CFA CFA General CFA Mnemonics Book from ACAP Institute

CFA Mnemonics Book from ACAP Institute

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    • CFAin80Days
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      Has anyone ever heard of this book? It looks like it would be useful for certain sections of the exam.

      http://www.acapinstitute.com/CFAL1.html
      http://www.acapinstitute.com/CFAMnemonicsLevel1Sample.pdf

      For example, their mnemonic for GIPS verification procedures is DCAPM-NDS (“play DCAPM on your NDS”)

      I’m not sure if I want to blow any more money on prep materials though. Maybe we should come up with our own list of mnemonics!

    • Sarah
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      The short answer is no!

      Memorizing using mnemonic devices actually takes a long time because you have to remember the concept/formula you are memorizing and then the device that you are using to memorize concept/formula. If you usually use mnemonics then go for it but I going to guess that you don’t so it might not be a good idea. The time would be better spent doing revision and questions (especially if you are already crunched for time).

      Also the exam tests you on comprehension of concepts so memorization alone is not helpful. Knowing the formula but being sure how it would be used and the underlying economics behind will put you at a disadvantage.

      From my knowledge concerning mnemonics devices it work better if you yourself create them because what you find striking and absurd might not be to the person sitting beside you.

    • imdnextbuffet
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      I think @diya is completely right, its better to create yourself then to use made by someone else. preferably in your own handwriting.

    • Reena
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      @CFAin80days, thanks for sharing this with us. I’ve actually never heard of it before. Depends on your learning techniques but mnemonics can be helpful.

      But I’d have thought mnemonic creation are quite personal (what works for one doesn’t necessarily work for another), else one wouldn’t remember it?! By spending time learning other people’s mnemonic (not just one but many of them), you might be better off spending time to understand and learning the concept/formula itself?

      Save the money I’d say!

    • imdnextbuffet
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      Save the money totally, you will need to party after clearing the exam in some buds 😉

    • padniaki
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      The only time I would borrow someone else’s mnemonic is when you have one or two things you just can’t seem to remember. I good mnemonic can stick for months, and may save you tons of time that you would have otherwise had to spend using repetition.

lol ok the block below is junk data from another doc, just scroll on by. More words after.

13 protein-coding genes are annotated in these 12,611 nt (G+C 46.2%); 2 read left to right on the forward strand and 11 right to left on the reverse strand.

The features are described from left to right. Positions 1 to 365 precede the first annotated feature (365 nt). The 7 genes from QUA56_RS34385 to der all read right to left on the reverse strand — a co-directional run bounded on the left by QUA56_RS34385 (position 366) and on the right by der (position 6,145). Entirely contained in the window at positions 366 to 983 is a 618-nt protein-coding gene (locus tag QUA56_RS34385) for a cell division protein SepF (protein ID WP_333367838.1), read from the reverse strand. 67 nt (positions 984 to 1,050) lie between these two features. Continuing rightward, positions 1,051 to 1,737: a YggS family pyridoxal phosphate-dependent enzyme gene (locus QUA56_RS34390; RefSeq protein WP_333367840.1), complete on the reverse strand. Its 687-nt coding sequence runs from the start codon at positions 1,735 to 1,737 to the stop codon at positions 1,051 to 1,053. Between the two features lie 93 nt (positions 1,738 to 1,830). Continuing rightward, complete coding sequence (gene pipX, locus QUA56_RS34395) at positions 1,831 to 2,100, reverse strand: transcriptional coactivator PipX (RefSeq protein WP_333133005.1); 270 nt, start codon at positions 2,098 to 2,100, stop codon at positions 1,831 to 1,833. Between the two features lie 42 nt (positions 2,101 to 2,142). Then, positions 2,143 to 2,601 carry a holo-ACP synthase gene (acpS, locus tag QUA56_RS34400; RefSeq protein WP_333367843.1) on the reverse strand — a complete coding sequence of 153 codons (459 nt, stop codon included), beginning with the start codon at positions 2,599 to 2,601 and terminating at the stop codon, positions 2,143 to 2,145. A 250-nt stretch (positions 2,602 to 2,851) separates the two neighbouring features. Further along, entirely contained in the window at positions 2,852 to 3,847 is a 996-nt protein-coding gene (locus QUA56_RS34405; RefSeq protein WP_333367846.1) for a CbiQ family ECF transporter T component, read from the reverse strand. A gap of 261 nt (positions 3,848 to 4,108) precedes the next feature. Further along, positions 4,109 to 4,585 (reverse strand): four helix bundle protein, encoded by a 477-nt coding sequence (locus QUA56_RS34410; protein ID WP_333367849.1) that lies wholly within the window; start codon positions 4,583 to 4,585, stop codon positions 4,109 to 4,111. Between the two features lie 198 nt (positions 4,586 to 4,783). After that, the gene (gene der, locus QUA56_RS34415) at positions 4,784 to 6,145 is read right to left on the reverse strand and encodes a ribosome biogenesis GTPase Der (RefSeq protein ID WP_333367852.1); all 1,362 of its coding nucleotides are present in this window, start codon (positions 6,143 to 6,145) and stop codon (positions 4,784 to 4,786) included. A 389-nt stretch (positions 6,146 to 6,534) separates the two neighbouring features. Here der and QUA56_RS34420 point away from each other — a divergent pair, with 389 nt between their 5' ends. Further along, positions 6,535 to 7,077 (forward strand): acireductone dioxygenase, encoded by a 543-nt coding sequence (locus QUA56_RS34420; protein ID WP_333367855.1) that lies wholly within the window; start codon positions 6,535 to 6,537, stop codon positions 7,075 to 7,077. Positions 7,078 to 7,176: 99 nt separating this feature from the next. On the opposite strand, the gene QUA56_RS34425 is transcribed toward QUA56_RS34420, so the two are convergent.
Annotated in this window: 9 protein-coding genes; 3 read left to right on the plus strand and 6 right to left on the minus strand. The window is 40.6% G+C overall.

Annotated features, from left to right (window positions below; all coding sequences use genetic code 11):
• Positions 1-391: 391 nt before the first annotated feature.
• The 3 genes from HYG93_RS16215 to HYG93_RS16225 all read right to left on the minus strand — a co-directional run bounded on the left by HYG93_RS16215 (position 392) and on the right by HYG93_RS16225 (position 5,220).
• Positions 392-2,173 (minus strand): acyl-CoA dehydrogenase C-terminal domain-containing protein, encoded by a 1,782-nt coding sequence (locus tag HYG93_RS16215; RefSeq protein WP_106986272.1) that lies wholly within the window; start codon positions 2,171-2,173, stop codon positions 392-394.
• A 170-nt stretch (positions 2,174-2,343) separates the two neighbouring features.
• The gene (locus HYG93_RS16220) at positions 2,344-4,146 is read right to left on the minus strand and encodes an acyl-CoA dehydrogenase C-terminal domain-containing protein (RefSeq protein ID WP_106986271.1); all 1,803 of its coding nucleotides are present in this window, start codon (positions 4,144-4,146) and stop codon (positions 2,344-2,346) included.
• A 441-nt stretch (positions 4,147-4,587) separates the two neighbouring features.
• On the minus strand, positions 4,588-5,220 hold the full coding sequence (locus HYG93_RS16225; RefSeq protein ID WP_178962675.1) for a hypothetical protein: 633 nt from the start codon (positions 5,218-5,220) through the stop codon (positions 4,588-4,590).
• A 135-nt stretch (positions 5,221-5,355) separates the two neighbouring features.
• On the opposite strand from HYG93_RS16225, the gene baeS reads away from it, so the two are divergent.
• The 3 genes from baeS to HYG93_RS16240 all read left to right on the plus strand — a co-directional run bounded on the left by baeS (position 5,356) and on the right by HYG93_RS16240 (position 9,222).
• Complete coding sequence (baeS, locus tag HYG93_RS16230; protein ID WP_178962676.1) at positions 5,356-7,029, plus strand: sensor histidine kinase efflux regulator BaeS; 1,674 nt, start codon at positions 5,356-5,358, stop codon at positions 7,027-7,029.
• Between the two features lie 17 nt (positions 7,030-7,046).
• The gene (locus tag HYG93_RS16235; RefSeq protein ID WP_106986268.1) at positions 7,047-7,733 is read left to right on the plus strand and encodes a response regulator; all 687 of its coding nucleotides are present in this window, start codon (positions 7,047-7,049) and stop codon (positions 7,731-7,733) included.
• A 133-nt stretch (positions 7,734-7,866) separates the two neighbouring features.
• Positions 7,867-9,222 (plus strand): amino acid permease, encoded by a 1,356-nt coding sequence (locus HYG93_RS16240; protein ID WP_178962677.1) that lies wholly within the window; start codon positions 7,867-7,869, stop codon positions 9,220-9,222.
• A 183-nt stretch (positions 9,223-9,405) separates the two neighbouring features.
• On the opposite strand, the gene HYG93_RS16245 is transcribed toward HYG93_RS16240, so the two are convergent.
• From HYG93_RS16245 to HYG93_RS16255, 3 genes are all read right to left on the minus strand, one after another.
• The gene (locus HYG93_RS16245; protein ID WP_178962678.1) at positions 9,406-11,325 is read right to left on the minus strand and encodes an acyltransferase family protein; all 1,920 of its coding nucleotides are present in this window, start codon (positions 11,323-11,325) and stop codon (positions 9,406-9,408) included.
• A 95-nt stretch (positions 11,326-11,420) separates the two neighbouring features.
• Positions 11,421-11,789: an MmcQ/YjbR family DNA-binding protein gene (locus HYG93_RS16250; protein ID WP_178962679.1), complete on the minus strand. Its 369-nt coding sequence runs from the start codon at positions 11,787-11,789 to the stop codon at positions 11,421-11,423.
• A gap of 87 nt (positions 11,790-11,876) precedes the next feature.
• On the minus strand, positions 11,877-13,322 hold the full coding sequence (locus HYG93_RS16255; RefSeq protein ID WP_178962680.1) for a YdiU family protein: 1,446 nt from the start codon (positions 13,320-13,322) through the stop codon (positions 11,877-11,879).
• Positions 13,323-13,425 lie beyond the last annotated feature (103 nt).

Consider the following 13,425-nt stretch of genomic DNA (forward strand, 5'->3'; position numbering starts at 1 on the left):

I swear by mnemonics and memory palaces, and they have been a big part of my studying. Of course, you have to hammer it in using practice problems, but memory palaces and mnemonics are outstanding “triggers” to help me remember things.

    • padniaki
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      It’s definitely cool that someone put that together, though.

    • Sarah
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      @padniaki mind sharing some of your mnemonics with us?

    • padniaki
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      Well @Diya, one that comes to mind that is relevant to us (L3) is to help remember cognitive vs. emotional biases:

      Cognitive:
      After the gulf coast oil spill, BP (belief perseverence) needs to go to CHIRC(H) (Conservatism, Hindsight, Illusion of control, Representativeness, Confirmation) and repent.

      An expert like Eugene FAMA (Framing, Availability, Mental accounting, Anchoring) never makes processing errors.

      Emotional:

      If you have an emotional bias you are a LOS(S)ER (Loss-aversion, Overconfidence, Status quo, Self-control, Endowment, Regret-aversion)

    • padniaki
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      But again, these might not stick for anyone else, but they will for me. I also like to place my mnemonics within memory palaces, which adds a second trigger.

      Also remember that the more outrageous/crude/obscene the memory device, the better (and I’m certainly not going to post any of my obscene ones!)

    • Sophie Macon
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      Some mnemonics are personal that’s for sure. But thanks for sharing your level 3 ones with us @padniaki, maybe you should start a level 3 topic on those then.

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